As a conservative Japanese company, Nintendo (OTC:NTDOY) has had very little turnover when it comes to upper management. Hiroshi Yamauchi, the recently deceased former President, ran the company for over 53 years and repeatedly steered Nintendo to profits and growth. Yamauchi saw the company transform from a playing card manufacturer into the biggest name in video games and become an innovator in the interactive medium. The company's star has faded in recent years amid credible threats to its long-term future.
While Sony (NYSE:SONY) and Microsoft (NASDAQ:MSFT) have pursued the hardware tech race with the hopes that they can make their devices central to online and entertainment experiences, Nintendo has remained decidedly stuck in the past. Its inability to modernize and correctly react to market realities has put the company in serious danger of losing its place in the gaming industry. There are the three brilliant men who are responsible for driving Nintendo into the ground.
Senior Managing Director Genyo Takeda
As the man in charge of guiding and overseeing Nintendo's development of hardware, Genyo Takeda bears substantial responsibility for the fiasco that is the Wii U. He's also the man largely responsible for the incredible successes of 2006's Wii and 2004's DS and the creator of games like Punch-Out!! and StarTropics.
The man has shown a clear talent for introducing innovations that fundamentally alter the landscape of the industry, but there's reason to believe that he is out of touch with the demands of the current market. Takeda has been managing Nintendo's integrated research division since 1981.
One of Genyo Takeda's chief philosophies in developing Nintendo's recent hardware has been to de-emphasize the importance of technological specs. While this worked out great for the Wii console thanks to the popularity of motion controls, the strategy looks to be one of the primary contributors to Wii U's early demise. Takeda's aversion to the tech race encouraged Nintendo's developers to become complacent and played a major role in the difficulties that Nintendo has seen in transitioning to HD.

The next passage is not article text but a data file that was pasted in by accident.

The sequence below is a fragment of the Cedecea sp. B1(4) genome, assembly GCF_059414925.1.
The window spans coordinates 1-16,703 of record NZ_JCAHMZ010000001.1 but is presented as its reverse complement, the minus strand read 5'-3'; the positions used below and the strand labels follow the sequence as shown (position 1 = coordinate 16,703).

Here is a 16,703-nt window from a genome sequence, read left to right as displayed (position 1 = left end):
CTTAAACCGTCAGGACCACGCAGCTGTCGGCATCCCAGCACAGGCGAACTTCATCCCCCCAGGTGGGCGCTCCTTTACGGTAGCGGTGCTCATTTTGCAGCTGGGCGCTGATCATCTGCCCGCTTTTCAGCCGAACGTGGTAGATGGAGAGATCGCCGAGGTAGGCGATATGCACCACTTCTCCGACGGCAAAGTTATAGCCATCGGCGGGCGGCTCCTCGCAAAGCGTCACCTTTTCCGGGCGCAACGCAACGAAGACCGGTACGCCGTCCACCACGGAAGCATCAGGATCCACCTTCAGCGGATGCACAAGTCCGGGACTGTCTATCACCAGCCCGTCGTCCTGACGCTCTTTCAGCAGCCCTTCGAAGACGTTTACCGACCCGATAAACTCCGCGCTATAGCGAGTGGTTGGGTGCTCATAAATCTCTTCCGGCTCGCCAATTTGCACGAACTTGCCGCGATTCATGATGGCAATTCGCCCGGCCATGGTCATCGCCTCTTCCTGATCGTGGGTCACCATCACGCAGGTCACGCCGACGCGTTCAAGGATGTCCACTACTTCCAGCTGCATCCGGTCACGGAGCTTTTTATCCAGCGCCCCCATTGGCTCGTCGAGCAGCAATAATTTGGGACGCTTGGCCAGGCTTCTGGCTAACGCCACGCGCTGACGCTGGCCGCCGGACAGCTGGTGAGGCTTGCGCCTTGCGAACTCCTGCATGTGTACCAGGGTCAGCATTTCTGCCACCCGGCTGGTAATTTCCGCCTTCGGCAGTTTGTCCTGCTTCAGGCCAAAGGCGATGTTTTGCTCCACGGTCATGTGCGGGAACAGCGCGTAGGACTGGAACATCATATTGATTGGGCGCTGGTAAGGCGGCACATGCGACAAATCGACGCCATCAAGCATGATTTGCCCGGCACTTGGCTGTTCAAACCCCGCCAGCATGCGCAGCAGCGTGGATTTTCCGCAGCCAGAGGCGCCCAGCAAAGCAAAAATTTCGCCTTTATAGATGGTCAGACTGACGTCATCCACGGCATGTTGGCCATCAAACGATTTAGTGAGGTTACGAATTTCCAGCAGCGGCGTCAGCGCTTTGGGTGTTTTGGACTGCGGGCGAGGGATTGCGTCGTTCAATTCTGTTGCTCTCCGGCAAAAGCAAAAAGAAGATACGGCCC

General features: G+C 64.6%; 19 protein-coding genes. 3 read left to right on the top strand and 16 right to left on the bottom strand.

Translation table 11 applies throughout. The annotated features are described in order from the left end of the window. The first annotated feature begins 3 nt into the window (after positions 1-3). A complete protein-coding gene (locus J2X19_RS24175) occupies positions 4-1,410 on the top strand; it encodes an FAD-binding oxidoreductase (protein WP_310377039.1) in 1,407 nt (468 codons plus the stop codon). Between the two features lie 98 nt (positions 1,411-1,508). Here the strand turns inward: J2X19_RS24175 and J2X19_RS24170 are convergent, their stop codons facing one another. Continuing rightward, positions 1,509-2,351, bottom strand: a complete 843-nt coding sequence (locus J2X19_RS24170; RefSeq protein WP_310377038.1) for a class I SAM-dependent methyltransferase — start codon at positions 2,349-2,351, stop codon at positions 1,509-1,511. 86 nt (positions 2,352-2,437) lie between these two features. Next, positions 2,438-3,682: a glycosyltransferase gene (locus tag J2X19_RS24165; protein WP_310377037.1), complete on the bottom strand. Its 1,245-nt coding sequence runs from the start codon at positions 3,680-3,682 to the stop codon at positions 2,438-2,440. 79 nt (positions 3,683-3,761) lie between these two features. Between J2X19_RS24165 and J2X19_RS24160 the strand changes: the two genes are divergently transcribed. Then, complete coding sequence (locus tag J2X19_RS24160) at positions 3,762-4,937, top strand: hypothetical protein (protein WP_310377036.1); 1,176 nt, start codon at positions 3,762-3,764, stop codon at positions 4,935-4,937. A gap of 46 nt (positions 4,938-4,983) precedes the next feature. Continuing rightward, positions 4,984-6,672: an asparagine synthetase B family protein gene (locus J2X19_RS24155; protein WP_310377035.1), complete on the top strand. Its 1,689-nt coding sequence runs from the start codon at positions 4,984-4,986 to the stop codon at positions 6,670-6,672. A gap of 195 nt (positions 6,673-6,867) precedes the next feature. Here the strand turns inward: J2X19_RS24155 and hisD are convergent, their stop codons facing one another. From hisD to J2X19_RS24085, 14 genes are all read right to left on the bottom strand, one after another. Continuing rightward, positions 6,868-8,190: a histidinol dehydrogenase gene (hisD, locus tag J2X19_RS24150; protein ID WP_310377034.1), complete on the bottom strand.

In terms of sales, the Wii U will be crushed by the PlayStation 4 and the Xbox One. After the longest console generation on record, consumers wanted extra hardware power, media features, and expanded online ecosystems. Sony and Microsoft are delivering these assets to varying degrees, while Takeda and Nintendo have served up a box that may be less capable than 2005's Xbox 360.
Senior Managing Director Shigeru Miyamoto
Whereas Genyo Takeda is largely responsible for Nintendo's hardware failings, Shigeru Miyamoto must shoulder much of the blame for the company's lagging software performance. Miyamoto is regarded as one of the greatest minds in the industry and he has created revolutionary series like "Mario" and "The Legend of Zelda." He's also failed to deliver a noteworthy hit since 2006's Wii Sports.
As a Senior Managing Director of the company, Miyamoto rarely develops games himself these days. His role finds him overseeing much of the software development that goes on at Nintendo, and the man has a great deal of say as to which titles go into production. Unfortunately, the once-visionary creator is out of touch. In a recent investor Q&A session, Miyamoto stated his belief that he and Nintendo have done an acceptable job of supplying the Wii U with the right software content.
President Satoru Iwata
Satoru Iwata was chosen by former-President Hiroshi Yamuachi as his successor and the man who would return Nintendo to its former glory. The successes of the original Wii and DS did just that and then some. Unfortunately, these systems were followed up by confusing successors that tried to recapture previous magic with rote and undesirable features. As President of the company, Iwata has repeatedly demonstrated a proclivity for ignoring obvious market realities. He is also responsible for facilitating the failings of Genyo Takeda and Shigeru Miyamoto.
The last console cycle made it abundantly clear that Western game development was on the rise and that online functionality would be key to future success. In light of these obvious truths, Iwata and company became increasingly focused on Japan and delivered a joke of an online ecosystem. Nintendo of America used to be something more than a glorified PR wing. The Kyoto-based company used to maintain partnerships with a number of Western studios, which gave its software lineups some much-needed lineup diversity. Iwata's recent strategy has been to spurn Western tastes in hopes that the industry will fall in line with more Japanese philosophies. His management of the company in recent years has been nothing short of disastrous.
Nintendo needs new players
Nintendo's expected operating loss of over $300 million is symptomatic of the belief that the company is above following trends. Iwata, Takeda, and Miyamoto were blinded by the successes of the Wii and DS, which spurred them on to hubris that now threatens to ruin the company. The close personal and working relationship between these three men has yielded a philosophy that rejects the importance of outside influence and exaggerates the extent of Nintendo's genius. While their pasts are littered with brilliant achievements, there is little reason for optimism while these men call the shots.